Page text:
Methods: During annual RFT at the University of Virginia, employees complete a questionnaire about interval clinical changes since the last RFT. Questions are based on publications indicating that certain characteristics are associated with respirator change, including: have you had dental surgery, surgery on your face, or trauma; has your weight changed by >10%; have you been or are you currently pregnant; do you recall your mask type; do you want to change masks. Answers to these questions from May 2016 through March of 2018 were compiled and analyzed by Chi-square test using Excel and R. P-value <0.05 was considered significant.
Results: 4278 employees completed questions at least once during the time period, with 29 requiring respirator change after RFT. Requesting a mask change, and 10% weight change were significantly associated with respirator change. Pregnancy and facial trauma were not significantly associated with respirator change. Of those who changed respirator, 9 reported no change in weight, no facial trauma, and no pregnancy.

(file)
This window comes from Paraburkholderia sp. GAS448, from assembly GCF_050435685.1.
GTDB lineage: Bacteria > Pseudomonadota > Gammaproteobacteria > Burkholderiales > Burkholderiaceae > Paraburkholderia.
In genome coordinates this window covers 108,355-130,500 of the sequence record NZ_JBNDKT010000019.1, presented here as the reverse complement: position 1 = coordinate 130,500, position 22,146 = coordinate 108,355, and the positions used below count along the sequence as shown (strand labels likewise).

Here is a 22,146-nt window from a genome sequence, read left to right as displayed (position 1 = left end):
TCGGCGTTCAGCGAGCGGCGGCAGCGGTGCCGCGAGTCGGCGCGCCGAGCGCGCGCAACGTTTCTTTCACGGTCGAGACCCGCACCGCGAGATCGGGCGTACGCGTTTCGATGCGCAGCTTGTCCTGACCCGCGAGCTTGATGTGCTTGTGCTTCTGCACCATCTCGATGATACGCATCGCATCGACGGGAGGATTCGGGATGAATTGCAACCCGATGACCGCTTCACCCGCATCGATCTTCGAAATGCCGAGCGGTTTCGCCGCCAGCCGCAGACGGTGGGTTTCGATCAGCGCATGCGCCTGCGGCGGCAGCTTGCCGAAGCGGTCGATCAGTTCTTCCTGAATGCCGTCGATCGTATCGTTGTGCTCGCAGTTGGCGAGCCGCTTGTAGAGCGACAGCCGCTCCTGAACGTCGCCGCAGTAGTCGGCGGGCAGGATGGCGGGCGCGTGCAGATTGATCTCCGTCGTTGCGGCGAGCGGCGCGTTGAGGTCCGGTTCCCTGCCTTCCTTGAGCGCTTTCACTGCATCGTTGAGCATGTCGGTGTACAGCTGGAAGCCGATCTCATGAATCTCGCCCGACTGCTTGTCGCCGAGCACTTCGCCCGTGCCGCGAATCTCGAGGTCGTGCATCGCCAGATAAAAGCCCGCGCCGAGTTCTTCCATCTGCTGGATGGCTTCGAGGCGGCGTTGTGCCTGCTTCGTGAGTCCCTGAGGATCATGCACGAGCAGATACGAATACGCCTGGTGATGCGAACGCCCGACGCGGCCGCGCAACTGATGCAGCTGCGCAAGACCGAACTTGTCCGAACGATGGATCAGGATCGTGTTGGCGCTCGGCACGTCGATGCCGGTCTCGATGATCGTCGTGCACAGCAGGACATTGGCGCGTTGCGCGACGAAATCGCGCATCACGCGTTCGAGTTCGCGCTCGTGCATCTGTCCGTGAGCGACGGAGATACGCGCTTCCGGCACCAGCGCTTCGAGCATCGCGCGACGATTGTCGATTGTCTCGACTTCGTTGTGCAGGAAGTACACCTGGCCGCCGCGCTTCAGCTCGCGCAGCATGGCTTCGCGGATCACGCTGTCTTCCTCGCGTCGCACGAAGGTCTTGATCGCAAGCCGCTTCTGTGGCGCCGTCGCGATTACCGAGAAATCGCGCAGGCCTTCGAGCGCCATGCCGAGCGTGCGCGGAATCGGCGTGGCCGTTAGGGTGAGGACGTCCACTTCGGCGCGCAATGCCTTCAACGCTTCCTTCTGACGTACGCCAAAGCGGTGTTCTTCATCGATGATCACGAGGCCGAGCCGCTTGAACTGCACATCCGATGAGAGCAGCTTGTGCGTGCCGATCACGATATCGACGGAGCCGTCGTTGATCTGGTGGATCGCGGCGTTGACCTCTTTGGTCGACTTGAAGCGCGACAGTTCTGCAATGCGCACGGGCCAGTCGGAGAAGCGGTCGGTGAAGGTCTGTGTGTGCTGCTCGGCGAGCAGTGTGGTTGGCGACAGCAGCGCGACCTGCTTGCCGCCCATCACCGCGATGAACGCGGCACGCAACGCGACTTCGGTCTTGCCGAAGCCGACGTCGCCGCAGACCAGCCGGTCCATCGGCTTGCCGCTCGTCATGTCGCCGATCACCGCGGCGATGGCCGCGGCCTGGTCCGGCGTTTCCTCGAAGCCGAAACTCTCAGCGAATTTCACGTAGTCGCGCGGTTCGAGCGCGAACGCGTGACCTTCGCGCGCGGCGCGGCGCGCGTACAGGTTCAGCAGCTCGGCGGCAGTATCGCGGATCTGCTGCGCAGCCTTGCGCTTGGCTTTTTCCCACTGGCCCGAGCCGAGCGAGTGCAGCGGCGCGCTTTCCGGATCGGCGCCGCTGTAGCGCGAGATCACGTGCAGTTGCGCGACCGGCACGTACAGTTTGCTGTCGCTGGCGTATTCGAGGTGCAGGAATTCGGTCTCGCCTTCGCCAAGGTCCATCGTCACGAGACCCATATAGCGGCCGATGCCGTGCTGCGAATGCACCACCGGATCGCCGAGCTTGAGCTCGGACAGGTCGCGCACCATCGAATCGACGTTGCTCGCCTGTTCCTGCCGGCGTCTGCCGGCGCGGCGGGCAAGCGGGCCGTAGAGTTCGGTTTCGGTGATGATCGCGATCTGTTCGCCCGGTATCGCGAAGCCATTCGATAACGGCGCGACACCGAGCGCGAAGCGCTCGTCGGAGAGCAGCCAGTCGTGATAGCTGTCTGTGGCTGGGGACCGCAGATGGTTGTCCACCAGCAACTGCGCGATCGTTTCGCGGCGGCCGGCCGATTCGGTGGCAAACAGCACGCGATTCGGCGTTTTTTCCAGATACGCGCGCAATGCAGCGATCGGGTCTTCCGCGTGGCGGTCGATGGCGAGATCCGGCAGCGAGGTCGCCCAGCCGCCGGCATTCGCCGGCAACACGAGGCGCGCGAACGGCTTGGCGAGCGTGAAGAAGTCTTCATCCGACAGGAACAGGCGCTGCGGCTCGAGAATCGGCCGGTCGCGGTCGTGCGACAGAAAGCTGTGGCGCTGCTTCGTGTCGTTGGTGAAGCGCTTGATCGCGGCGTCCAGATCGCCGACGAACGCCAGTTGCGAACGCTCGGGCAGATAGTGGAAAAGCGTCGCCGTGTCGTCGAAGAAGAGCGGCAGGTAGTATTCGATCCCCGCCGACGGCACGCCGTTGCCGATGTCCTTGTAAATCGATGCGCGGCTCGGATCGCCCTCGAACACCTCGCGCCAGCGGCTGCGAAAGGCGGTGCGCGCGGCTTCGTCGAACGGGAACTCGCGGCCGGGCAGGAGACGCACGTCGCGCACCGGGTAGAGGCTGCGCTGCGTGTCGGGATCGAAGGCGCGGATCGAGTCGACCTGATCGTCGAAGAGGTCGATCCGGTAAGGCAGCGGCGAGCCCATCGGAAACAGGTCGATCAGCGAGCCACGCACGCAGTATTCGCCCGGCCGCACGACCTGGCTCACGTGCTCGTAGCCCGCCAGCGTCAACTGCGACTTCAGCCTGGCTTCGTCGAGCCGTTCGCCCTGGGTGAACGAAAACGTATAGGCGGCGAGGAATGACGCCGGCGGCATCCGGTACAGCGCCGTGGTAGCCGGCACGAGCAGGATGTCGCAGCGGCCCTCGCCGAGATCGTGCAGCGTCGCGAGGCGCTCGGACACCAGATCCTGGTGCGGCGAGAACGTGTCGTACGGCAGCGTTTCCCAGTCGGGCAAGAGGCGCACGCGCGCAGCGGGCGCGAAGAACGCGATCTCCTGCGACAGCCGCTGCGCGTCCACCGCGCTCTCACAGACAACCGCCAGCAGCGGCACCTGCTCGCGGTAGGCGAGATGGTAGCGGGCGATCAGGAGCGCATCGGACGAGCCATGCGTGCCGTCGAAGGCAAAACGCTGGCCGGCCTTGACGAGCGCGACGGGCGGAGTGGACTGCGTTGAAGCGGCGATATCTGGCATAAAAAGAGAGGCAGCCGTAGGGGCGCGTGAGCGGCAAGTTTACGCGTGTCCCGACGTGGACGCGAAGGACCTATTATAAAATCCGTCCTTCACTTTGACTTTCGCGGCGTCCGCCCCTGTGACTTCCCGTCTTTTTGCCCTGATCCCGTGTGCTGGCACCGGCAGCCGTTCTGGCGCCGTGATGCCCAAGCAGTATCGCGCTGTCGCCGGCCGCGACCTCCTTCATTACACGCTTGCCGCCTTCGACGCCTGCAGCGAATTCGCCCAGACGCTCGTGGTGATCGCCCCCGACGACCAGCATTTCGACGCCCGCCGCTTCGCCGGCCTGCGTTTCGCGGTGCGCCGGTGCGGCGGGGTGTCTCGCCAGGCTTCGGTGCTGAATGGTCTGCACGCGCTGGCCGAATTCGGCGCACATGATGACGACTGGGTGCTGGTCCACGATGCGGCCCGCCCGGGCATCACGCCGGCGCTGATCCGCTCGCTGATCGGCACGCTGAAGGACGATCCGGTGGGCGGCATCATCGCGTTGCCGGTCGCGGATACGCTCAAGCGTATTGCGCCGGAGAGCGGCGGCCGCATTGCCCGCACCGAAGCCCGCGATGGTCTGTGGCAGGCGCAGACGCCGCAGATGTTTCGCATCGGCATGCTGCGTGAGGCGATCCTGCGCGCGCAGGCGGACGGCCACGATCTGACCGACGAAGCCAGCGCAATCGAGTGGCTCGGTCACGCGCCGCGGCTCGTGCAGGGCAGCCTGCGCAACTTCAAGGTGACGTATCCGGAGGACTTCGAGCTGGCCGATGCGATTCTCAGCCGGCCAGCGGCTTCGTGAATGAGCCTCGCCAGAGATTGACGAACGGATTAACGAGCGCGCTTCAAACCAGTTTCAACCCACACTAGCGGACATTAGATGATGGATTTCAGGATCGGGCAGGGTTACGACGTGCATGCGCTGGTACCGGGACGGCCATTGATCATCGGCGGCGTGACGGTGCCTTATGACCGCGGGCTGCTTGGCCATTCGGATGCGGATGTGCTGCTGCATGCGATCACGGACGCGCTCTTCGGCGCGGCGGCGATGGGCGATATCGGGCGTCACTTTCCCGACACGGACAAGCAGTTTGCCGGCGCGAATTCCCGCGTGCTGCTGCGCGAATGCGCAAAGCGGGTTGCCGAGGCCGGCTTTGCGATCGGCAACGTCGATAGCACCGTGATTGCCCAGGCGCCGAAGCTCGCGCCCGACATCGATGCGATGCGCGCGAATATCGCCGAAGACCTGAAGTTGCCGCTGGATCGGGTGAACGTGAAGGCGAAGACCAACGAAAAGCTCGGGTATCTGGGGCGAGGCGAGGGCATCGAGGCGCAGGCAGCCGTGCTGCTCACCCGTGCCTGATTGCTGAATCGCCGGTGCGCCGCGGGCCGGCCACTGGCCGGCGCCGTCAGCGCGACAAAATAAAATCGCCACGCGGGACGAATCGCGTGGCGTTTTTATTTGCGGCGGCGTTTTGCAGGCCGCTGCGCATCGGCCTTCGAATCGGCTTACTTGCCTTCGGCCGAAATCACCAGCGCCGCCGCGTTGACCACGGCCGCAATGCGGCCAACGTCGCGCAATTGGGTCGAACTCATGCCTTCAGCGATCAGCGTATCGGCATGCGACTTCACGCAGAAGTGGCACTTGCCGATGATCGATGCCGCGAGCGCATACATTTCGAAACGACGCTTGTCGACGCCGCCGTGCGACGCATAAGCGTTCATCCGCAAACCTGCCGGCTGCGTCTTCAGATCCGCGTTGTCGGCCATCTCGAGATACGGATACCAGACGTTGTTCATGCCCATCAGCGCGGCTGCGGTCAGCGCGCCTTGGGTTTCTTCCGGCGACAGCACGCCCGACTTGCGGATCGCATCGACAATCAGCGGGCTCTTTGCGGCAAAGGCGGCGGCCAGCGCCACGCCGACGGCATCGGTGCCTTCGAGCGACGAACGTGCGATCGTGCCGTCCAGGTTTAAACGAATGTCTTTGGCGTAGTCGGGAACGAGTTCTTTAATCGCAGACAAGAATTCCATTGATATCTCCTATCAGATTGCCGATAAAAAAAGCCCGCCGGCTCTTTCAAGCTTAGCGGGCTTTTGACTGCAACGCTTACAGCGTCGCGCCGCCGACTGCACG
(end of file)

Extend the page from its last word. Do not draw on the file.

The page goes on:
Conclusion: The infrequency of respirator change suggests that limiting RFT to those most likely to change their respirator may hold more value than screening all employees annually; however, questions included in this evaluation did not identify all employees who would require respirator change. We are continuing evaluation of predictors of respirator changes and association with tuberculin skin test conversion to improve efficiency of RFT.
T. Y. Chuang,
V. Garrison, None
J. Schuch, None
B. Kozower, None
J. Eby, None
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